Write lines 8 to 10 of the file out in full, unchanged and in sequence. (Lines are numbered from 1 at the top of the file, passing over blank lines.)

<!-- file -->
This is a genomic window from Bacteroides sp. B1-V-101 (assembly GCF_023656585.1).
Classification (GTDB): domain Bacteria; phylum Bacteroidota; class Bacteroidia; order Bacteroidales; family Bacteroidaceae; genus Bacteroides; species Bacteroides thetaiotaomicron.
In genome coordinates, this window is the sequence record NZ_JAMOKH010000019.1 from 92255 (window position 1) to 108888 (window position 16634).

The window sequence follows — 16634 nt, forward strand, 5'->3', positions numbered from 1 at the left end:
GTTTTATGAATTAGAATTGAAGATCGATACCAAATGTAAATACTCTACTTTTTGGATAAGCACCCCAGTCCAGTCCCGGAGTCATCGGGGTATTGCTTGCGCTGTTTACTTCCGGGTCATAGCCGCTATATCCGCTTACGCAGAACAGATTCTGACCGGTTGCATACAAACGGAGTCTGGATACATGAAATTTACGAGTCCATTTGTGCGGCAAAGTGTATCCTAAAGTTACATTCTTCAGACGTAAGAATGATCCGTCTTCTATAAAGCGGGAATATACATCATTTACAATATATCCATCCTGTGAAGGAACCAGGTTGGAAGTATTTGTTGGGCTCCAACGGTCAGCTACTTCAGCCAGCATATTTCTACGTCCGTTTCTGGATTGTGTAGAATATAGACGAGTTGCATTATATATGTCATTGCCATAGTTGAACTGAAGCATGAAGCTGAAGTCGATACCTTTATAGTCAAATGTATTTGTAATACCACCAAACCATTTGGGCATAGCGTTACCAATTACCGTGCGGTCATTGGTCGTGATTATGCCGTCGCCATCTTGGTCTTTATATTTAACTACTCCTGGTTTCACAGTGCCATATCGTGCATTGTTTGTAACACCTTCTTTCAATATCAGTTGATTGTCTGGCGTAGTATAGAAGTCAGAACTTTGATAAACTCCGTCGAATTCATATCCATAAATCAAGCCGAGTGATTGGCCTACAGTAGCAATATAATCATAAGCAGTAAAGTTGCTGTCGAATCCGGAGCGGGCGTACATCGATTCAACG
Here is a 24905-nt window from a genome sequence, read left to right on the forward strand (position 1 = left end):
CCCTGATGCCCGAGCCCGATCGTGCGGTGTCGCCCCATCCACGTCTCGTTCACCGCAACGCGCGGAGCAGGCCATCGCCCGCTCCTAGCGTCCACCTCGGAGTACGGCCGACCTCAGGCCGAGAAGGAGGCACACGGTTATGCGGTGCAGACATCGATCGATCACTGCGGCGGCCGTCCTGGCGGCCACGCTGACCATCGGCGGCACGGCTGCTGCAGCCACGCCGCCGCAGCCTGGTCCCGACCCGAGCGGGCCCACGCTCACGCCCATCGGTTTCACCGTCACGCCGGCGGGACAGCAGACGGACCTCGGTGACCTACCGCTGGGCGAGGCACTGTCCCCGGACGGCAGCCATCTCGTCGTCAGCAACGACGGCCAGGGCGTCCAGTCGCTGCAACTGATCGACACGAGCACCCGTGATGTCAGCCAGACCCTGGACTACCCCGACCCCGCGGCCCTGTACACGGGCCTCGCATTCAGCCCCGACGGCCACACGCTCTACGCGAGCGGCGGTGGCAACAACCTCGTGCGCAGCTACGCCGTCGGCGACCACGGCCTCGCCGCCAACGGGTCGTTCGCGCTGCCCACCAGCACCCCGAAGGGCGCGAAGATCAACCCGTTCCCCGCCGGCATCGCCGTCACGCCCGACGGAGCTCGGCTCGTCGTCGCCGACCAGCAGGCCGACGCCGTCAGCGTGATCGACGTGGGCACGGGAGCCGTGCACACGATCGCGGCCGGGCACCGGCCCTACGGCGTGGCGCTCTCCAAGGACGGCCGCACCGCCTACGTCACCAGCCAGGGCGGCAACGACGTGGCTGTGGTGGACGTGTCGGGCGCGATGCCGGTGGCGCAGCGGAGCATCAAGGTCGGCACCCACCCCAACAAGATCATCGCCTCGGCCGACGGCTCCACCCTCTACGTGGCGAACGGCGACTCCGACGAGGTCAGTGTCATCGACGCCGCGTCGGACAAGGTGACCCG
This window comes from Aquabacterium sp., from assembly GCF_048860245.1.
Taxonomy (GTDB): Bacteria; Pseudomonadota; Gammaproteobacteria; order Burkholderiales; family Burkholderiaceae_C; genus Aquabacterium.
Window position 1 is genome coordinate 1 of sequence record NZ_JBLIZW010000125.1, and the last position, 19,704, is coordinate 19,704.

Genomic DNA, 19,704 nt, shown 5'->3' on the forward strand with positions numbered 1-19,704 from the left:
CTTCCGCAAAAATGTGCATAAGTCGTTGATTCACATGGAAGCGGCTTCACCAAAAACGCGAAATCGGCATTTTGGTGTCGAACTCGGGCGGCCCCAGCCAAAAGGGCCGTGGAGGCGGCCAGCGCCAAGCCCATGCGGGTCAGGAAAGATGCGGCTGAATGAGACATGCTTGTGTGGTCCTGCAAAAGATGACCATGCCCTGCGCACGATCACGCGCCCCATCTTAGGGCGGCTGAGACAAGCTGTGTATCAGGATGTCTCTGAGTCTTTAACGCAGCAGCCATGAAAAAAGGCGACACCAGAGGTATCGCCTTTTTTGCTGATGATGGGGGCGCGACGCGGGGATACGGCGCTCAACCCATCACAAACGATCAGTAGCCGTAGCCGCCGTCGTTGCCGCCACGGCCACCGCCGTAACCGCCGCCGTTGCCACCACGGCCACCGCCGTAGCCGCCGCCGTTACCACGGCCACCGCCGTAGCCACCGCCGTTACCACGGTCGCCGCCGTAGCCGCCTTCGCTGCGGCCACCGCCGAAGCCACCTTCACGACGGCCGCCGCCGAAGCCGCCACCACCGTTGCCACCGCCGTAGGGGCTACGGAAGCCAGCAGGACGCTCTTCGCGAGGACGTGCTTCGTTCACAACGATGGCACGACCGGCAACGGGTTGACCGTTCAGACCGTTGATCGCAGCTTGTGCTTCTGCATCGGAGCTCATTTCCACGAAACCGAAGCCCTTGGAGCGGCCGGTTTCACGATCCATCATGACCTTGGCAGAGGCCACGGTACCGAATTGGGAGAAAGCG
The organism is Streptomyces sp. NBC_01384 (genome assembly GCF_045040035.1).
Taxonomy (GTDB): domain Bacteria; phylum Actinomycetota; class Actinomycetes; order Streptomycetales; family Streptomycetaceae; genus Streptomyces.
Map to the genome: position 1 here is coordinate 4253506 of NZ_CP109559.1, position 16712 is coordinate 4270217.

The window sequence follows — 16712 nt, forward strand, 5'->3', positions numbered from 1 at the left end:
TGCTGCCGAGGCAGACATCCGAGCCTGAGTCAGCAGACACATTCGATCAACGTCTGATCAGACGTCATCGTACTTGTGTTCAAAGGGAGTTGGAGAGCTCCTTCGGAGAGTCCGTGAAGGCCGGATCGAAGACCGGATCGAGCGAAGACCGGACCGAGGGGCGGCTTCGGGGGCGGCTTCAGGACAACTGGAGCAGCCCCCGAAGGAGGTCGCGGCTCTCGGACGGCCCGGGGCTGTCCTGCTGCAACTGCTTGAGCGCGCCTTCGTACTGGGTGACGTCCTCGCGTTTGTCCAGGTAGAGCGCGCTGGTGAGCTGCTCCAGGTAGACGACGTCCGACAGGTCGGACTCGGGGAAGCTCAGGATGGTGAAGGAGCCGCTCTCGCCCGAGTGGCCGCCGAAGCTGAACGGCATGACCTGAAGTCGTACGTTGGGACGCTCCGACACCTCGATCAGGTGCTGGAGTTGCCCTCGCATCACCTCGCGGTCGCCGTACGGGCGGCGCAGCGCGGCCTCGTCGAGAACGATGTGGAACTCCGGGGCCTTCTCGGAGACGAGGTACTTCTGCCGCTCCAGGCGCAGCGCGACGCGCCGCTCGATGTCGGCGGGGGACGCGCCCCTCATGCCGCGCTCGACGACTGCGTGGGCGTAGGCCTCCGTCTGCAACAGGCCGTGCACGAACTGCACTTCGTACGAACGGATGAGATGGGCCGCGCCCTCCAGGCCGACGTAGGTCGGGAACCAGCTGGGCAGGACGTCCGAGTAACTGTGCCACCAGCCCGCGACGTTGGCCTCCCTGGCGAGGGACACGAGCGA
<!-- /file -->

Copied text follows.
This window comes from Aquabacterium sp., from assembly GCF_048860245.1.
Taxonomy (GTDB): Bacteria; Pseudomonadota; Gammaproteobacteria; order Burkholderiales; family Burkholderiaceae_C; genus Aquabacterium.
Window position 1 is genome coordinate 1 of sequence record NZ_JBLIZW010000125.1, and the last position, 19,704, is coordinate 19,704.